BLAST+ Parameters

At the end of the output is a listing of parameter settings along with some trace information about the search. Some of these parameters are described in this document, but to get more complete documentation on these parameters, look at the BLAST+ release notes on the World Wide Web at http://www.ncbi.nlm.nih.gov/blast/docs/

INPUT FILES

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BLAST+ accepts any number of protein or nucleic acid sequences as input. The search set is a specially formatted database. See the FormatDB+ entry in the Program Manual for information on how to create a local database that BLAST+ can search from a set of sequences in GCG format.

The function of BLAST+ depends on whether your input sequence(s) are protein or nucleotide. Programs determine the type of a sequence by the presence of either Type: N or Type: P on the last line of the text heading just above the sequence. If your sequence(s) are not the correct type, turn to Appendix VI for information on how to change or set the type of a sequence.

RELATED PROGRAMS

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PSIBLAST iteratively searches one or more protein databases for sequences similar to one or more protein query sequences. PSIBLASTis similar to BLAST+ except that it uses position-specific scoring matrices derived during the search.

NetBLAST+ searches for sequences similar to a query sequence. The query and the database searched can be either peptide or nucleic acid in any combination. NetBLAST + can search only databases maintained at the National Center for Biotechnology Information (NCBI) in Bethesda, Maryland, USA.

FormatDB+ combines any set of GCG sequences into a database that you can search with BLAST.

FastA+ does a Pearson and Lipman search for similarity between a query sequence and a group of sequences of the same type (nucleic acid or protein). For nucleotide searches, FastA+ may be more sensitive than BLAST+.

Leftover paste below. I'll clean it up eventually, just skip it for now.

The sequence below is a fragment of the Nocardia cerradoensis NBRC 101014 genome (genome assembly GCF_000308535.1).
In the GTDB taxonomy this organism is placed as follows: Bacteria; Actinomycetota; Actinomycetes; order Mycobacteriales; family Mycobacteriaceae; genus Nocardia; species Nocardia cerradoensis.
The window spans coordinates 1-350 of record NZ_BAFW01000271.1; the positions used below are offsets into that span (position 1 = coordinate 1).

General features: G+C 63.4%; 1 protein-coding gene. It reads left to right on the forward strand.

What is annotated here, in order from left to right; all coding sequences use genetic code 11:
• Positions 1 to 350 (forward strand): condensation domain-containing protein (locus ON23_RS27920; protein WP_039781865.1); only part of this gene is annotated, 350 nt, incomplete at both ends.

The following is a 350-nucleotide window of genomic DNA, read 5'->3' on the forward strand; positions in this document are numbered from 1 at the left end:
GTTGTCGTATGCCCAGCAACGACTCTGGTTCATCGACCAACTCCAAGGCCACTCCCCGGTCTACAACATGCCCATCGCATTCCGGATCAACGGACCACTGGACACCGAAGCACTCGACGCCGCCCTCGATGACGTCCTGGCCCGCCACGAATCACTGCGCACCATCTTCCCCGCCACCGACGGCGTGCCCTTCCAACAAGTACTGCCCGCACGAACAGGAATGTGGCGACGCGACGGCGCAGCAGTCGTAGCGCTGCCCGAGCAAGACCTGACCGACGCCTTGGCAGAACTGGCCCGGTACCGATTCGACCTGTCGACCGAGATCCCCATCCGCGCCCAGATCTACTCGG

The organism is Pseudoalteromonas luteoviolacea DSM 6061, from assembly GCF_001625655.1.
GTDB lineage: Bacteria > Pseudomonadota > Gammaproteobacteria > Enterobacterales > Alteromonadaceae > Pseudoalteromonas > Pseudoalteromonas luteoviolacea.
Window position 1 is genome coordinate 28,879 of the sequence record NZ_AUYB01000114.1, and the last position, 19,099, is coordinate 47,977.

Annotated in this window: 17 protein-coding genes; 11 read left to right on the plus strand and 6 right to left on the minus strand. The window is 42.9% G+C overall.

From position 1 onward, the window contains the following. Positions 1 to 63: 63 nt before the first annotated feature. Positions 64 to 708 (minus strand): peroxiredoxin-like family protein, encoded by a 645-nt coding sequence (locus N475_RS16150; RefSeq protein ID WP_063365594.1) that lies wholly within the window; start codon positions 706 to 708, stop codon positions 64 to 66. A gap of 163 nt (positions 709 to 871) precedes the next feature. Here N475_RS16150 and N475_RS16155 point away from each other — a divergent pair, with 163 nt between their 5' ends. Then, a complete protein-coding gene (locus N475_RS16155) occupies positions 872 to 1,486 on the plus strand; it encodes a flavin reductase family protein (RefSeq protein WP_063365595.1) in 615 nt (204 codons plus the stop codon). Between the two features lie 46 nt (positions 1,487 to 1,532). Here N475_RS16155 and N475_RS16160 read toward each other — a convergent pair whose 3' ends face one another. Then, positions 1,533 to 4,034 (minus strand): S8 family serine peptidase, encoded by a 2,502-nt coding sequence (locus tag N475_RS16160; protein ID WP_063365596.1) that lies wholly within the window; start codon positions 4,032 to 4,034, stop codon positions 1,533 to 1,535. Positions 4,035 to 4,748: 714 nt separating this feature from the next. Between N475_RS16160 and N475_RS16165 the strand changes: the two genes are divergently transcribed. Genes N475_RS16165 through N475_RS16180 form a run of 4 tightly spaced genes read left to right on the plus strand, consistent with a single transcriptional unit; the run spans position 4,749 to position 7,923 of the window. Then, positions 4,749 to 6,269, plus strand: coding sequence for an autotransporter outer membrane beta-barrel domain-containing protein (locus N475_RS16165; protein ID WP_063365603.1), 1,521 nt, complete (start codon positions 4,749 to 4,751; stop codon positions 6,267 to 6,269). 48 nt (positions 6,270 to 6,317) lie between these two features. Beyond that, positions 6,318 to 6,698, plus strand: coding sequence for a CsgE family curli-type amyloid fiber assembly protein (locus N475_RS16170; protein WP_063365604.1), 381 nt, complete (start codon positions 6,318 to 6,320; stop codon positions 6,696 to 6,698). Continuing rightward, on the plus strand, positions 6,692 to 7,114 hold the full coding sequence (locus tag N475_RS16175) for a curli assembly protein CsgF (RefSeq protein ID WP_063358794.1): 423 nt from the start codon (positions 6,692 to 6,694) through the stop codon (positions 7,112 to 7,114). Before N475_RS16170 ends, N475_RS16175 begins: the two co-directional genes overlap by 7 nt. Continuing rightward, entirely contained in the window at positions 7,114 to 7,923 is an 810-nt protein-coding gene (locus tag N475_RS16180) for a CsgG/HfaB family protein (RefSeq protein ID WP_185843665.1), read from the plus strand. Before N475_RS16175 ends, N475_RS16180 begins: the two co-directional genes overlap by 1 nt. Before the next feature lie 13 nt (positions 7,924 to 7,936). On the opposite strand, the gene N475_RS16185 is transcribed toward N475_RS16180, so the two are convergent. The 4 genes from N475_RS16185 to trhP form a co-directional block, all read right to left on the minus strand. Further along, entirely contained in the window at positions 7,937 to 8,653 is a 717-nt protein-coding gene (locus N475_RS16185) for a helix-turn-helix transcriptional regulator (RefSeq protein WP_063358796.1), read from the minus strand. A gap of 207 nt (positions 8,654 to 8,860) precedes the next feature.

TFastA+ does a Pearson and Lipman search for similarity between a protein query sequence and any group of nucleotide sequences. TFastA+ translates the nucleotide sequences in all six reading frames before performing the comparison. It is designed to answer the question, "What implied protein sequences in a nucleotide sequence database are similar to my protein sequence?"

FastX+ does a Pearson and Lipman search for similarity between a nucleotide query sequence and a group of protein sequences, taking frameshifts into account. FastX + translates both strands of the nucleic sequence before performing the comparison. It is designed to answer the question, "What implied protein sequences in my nucleic acid sequence are similar to sequences in a protein database?"

TFastX+ does a Pearson and Lipman search for similarity between a protein query sequence and any group of nucleotide sequences, taking frameshifts into account. It is designed to be a replacement for TFastA+, and like TFastA+, it is designed to answer the question, "What implied protein sequences in a nucleotide sequence database are similar to my protein sequence?"

SSearch+ does a rigorous Smith-Waterman search for similarity between a query sequence and a group of sequences of the same type (nucleic acid or protein). This may be the most sensitive method available for similarity searches. Compared to BLAST+ and FastA+, it can be very slow.

FrameSearch searches a group of protein sequences for similarity to one or more nucleotide query sequences, or searches a group of nucleotide sequences for similarity to one or more protein query sequences. For each sequence comparison, the program finds an optimal alignment between the protein sequence and all possible codons on each strand of the nucleotide sequence. Optimal alignments may include reading frame shifts.

WordSearch identifies sequences in the database that share large numbers of common words in the same register of comparison with your query sequence. The output of WordSearch can be displayed with Segments.

ProfileSearch and MotifSearch use a profile (derived from a set of aligned sequences) instead of a query sequence to search a collection of sequences.

HmmerSearch uses a profile hidden Markov model as a query to search a sequence database to find sequences similar to the family from which the profile HMM was built. Profile HMMs can be created using HmmerBuild.

FindPatterns+ uses a pattern described by a regular expression to search a collection of sequences. Motifs looks for sequence motifs by searching through proteins for the patterns defined in the PROSITE Dictionary of Protein Sites and Patterns. Motifs can display an abstract of the current literature on each of the motifs it finds.